Wednesday, October 4, 2023


November 4, 2010 by · Leave a Comment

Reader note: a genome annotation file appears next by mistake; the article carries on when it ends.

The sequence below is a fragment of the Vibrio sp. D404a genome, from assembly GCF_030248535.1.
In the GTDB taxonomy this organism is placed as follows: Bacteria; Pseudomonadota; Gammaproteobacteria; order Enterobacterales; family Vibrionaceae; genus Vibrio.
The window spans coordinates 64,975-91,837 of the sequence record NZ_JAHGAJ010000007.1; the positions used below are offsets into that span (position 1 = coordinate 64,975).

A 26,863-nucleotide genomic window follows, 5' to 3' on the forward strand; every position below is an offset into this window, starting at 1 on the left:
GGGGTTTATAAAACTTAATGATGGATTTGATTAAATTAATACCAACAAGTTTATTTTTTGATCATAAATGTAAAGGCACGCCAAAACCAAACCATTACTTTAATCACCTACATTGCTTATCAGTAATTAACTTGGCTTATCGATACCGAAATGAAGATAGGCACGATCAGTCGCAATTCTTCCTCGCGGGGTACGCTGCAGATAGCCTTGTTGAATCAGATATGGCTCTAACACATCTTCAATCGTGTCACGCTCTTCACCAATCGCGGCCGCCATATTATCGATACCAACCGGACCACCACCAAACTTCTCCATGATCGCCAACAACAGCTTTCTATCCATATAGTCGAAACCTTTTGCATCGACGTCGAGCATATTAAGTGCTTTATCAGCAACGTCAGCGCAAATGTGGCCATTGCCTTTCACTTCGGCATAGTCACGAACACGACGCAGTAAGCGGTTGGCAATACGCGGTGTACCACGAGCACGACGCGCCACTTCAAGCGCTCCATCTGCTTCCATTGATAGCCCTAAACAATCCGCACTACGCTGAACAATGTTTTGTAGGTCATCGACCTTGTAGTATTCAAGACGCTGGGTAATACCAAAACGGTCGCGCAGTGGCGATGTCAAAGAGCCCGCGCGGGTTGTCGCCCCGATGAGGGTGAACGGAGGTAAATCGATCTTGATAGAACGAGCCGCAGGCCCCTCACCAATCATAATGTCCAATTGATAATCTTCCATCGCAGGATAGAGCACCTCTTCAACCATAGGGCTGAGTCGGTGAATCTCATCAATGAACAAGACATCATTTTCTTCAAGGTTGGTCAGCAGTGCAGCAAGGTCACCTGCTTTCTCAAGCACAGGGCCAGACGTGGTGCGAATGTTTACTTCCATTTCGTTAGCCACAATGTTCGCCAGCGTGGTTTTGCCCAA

Activist investor Carl Icahn may be turning out to be a more influential figure in the resurrection of MGM than earlier reports had indicated. According to today’s (Thursday) New York Post, besides securing for himself a seat on the MGM board (which had been widely reported), Icahn succeeded in obtaining an agreement from MGM’s debtholders to open merger negotiations with Lions Gate Entertainment once MGM emerges from bankruptcy (which had not been reported). Icahn also objected to the original Spyglass deal under which Spyglass would kick in its own small film library in return for about 5 percent of the merged company. MGM lenders told Spyglass heads Gary Barber and Roger Birnbaum in effect to keep their films and gave them less than 1 percent of the legendary studio, according to the newspaper. Icahn said in a statement on Wednesday, “I am pleased that we were able to obtain an agreement to make changes to the MGM prepackaged plan that allows me to support it and enables the company to avoid a potentially costly and disruptive bankruptcy process.” MGM said in its filing that, after emerging from bankruptcy, it plans to raise about $500 million to finance future movies and TV shows. Half of that amount is expected to be earmarked for MGM’s agreed-upon contribution to the $500-million budget of the forthcoming Hobbit films.